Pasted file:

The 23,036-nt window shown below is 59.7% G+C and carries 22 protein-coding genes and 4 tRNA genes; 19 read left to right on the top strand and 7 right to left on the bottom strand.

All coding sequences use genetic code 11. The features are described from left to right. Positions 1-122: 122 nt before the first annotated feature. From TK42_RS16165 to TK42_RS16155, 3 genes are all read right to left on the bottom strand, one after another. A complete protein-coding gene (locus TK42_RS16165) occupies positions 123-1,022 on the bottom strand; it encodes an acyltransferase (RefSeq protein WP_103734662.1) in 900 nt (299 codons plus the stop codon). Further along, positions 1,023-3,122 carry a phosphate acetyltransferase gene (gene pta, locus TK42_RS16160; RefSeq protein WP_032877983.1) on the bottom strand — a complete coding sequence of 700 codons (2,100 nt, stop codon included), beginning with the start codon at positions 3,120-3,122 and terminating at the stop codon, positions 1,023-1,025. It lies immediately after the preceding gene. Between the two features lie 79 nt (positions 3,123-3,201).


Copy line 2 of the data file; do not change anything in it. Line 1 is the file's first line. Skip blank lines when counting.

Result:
All coding sequences use genetic code 11. The features are described from left to right. Positions 1-122: 122 nt before the first annotated feature. From TK42_RS16165 to TK42_RS16155, 3 genes are all read right to left on the bottom strand, one after another. A complete protein-coding gene (locus TK42_RS16165) occupies positions 123-1,022 on the bottom strand; it encodes an acyltransferase (RefSeq protein WP_103734662.1) in 900 nt (299 codons plus the stop codon). Further along, positions 1,023-3,122 carry a phosphate acetyltransferase gene (gene pta, locus TK42_RS16160; RefSeq protein WP_032877983.1) on the bottom strand — a complete coding sequence of 700 codons (2,100 nt, stop codon included), beginning with the start codon at positions 3,120-3,122 and terminating at the stop codon, positions 1,023-1,025. It lies immediately after the preceding gene. Between the two features lie 79 nt (positions 3,123-3,201).